All of this just proves my long held belief that Lafayette Square is the epicenter of metropolitan St. Louis and perhaps the world.
    Last edited by iris lily; 5-4-13 at 9:13pm.

  6. #16
    Senior Member SteveinMN's Avatar
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    Quote Originally Posted by Jilly View Post
    Kestrel, that is me, too.

    It is reassuring to hear that others think it does not truly exist.
    I could have written Kestrel's response, too. DW calls me a "high-functioning Introvert" in that I can get along in pretty much any social situation so long as I know it's coming, there's a modicum of personal interest in being there, and I have time to "recover" afterwards. Sometimes (okay, often) I have to push myself a little to go to such functions, yet I usually have a pretty good time of it once I get there. It helps that DW also is an introvert and does not need to be the life of the party.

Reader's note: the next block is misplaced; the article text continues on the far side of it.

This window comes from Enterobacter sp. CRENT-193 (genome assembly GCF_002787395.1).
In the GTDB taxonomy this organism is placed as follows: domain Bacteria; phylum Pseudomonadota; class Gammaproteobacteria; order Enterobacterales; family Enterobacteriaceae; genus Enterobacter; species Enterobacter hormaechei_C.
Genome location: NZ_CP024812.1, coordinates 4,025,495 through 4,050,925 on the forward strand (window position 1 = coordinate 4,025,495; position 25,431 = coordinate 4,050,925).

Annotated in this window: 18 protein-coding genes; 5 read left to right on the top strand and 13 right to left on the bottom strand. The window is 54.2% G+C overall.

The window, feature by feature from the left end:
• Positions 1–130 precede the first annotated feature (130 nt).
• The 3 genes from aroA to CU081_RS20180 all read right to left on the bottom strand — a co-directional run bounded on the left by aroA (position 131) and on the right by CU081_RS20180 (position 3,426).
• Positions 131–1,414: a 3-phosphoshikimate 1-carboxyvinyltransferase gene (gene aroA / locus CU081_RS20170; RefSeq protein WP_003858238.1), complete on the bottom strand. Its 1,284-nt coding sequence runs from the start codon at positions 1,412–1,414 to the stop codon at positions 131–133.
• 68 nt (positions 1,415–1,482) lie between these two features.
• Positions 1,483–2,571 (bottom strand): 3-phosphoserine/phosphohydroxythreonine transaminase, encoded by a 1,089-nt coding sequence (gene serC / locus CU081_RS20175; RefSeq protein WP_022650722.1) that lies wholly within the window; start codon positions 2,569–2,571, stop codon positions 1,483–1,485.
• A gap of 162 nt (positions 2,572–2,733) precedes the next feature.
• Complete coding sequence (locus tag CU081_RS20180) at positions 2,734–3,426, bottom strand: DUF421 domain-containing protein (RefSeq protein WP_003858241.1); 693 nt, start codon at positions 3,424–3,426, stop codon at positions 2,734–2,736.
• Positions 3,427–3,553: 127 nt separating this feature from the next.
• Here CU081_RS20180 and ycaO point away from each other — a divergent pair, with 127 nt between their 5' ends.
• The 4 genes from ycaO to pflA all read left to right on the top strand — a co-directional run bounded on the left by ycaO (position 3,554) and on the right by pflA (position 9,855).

SQ, the social-anxiety issues you are facing can be addressed. You can learn how to make conversation (tip: ask a leading question and let the other person just run with it). The key, though, is that you have to want to learn. It's like changing any other habit. If relieving some social anxiety also relieves some personal anxiety, so much the better. And it won't be like hitting a switch, the same way overweight people don't become thin overnight. If you choose to change, there is a continuum of behaviors which will be comfortable to you, maybe for a moment; maybe for years. That's okay.

    One of my favorite quotes comes from Douglas Adams' "The Hitchhiker's Guide to the Galaxy": "We have achieved normality -- whatever that is."